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Join Us! Protest BAAQMD Collusion with Phillips 66 Tar Sands Project
September 5 @ 8:00 am - 1:00 pm
Staff of the Bay Area Air Quality Management District—whose job it is to ensure healthy air and protect the climate—has just secretly approved a fundamental part of the massive San Francisco Refinery tar sands expansion project proposed by Phillips 66. This alarming move comes almost exactly five years after the Air District passed a resolution condemning the KXL pipeline and warned against the more intensive processing required by tar sands oil, which causes enormous quantities of toxic, criteria and greenhouse gas pollutants to spew from refinery smokestacks. As that 2013 resolution made clear, ”any increase” of these pollutants will cause serious negative impacts on the health of local residents.
The administrative permit staff just issued to P66 increases heavy gas oil hydrocracking at its San Francisco Refinery in Rodeo by 61.3 million gallons per year. This greater hydrocracking capacity will enable P66 to refine the increased quantities of tar sands oil it wants to bring in via nearly tripled tanker traffic across the San Francisco Bay. Without this first level of permitting, P66’s proposed wharf expansion cannot go forward. Air District staff brandished its rubberstamp for the project on August 16, 2018, without any review by its own Board of Directors, or by the public. This is a reckless and dangerous shortcut.
Join us—impacted community members, regional allies, environmental justice and climate protection groups, First Nations and local Indigenous supporters—to protest this dirty deal!
The heavy-oil processing expansion the District has approved is an essential part of the refiner’s plan to switch its Rodeo refinery over to imported Canadian tar sands oil. This is a project Phillips 66 has touted to investors, tried to lock in using oil trains, and now seeks to advance by expanding oil imports over its Rodeo Wharf.1 Tar sands bitumen is the most carbon-intensive, hazardous, and polluting major oil resource on the planet to extract, transport, and refine. This project alone could increase by a factor of 35 times the total volume of Canadian tar sands oil that all refiners in the region import across San Francisco Bay and refine.1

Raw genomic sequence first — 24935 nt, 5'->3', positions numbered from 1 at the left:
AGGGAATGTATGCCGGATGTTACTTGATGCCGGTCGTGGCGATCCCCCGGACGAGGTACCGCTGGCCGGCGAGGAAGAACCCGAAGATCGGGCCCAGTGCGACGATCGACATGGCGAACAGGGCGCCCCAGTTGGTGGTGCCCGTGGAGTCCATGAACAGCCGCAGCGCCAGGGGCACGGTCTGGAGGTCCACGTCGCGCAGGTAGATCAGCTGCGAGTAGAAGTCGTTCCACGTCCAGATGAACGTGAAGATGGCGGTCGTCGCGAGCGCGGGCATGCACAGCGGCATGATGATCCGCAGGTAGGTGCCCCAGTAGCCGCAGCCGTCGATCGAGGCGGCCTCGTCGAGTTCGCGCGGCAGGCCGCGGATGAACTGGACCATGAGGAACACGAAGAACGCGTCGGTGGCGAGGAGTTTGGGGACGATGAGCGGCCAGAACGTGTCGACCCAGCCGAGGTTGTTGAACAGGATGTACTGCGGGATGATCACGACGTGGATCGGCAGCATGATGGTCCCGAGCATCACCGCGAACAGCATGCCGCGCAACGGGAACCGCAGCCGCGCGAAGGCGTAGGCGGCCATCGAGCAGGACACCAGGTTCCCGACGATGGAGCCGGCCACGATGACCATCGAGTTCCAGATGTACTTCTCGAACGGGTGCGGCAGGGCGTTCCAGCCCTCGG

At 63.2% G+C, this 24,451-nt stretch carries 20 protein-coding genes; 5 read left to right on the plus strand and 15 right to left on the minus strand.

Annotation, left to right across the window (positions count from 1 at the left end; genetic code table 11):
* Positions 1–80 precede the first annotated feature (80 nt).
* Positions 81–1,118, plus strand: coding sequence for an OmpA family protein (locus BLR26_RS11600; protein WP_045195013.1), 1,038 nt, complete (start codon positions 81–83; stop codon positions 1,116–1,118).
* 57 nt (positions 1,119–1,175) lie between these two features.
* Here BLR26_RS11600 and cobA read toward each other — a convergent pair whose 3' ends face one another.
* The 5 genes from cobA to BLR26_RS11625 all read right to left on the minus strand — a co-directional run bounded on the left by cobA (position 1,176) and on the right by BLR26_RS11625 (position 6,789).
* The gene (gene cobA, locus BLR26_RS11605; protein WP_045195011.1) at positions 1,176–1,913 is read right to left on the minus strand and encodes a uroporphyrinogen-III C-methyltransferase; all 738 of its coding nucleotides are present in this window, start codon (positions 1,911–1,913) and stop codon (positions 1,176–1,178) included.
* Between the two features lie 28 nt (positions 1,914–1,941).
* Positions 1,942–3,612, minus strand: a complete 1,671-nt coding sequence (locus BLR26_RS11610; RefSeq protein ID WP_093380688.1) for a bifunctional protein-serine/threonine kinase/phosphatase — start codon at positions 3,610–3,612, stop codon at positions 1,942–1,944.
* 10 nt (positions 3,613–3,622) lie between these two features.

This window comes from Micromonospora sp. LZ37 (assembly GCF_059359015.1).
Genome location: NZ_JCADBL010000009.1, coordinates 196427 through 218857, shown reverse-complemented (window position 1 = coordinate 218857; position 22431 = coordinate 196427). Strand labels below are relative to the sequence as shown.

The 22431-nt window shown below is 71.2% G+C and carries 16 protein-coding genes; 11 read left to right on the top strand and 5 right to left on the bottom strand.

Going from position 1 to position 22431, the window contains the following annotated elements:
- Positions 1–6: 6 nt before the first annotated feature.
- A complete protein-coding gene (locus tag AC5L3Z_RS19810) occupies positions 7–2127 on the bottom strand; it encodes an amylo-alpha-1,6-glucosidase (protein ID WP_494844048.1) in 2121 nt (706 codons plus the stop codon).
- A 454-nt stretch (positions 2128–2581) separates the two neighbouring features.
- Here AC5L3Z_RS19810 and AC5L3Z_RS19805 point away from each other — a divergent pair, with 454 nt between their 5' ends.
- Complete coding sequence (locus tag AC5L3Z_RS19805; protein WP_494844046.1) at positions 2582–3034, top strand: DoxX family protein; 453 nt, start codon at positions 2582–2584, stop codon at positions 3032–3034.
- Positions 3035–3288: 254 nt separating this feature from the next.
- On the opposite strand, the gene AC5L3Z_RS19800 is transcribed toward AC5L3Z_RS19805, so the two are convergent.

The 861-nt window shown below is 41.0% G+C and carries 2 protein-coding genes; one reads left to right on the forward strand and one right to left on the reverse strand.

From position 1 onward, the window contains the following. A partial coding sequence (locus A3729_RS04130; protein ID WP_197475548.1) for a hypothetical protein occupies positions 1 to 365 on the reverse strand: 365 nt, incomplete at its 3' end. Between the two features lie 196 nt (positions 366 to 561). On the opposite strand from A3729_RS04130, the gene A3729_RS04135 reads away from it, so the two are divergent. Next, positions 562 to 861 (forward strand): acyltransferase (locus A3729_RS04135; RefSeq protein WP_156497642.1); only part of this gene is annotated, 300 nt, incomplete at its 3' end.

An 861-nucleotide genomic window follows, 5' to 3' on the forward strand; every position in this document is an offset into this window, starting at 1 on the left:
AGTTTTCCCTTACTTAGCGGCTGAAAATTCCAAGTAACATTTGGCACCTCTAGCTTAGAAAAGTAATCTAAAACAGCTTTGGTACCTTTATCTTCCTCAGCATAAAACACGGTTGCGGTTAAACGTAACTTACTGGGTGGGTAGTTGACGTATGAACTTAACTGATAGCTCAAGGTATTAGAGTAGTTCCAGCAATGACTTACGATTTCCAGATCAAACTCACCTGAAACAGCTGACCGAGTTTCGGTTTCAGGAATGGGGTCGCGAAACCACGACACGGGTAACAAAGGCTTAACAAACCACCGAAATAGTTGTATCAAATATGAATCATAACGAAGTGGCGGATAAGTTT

But the bad news doesn’t stop here. The Air District’s secret permit approval also directly attacks one of California’s greatest environmental regulatory protections. The Air District is now intentionally evading mitigation, evaluation, or even disclosure of the climate impacts from refinery projects under the California Environmental Quality Act (CEQA) because of the state’s cap-and-trade program. It’s citing California’s climate pollution-trading scheme as its primary alibi for refusing to protect our climate from oil pollution.
Join us at the Air District on September 5th!
When he was Attorney General, Governor Brown actually championed demands to disclose and mitigate under CEQA the climate impacts from oil projects at the Rodeo and other refineries. As Governor, however, Brown has supported cap and trade, which allows the exchange of money for permits to pollute and now, as of the passage of AB 398 last summer, actually prohibits the direct regulation of carbon dioxide pollution at the emissions source. He has been silent about the Air District’s attack on the CEQA disclosure he once championed.
In a related and equally dire development, the Air District staff revealed on August 7, 2018 an agreement its Air Pollution Control Officer (APCO) signed on March 28, 2017 with Phillips 66, Tesoro (now Marathon), and Valero. That agreement commits the District’s APCO to propose and advocate for weakening crucial refinery emission control requirements. But we say this relentless collusion with the oil industry must stop. Demand that BAAQMD do its job instead of sabotaging public health and climate protections. 2
No more climate cowardice! No more abandonment of refinery communities! Join us on Wednesday, September 5th!
8 AM – for Idle No More SF Bay-led Prayer Circle and Teach-In; 9 AM – to sign up for public comment at end of agenda; Board of Directors meeting starts 9:30 AM.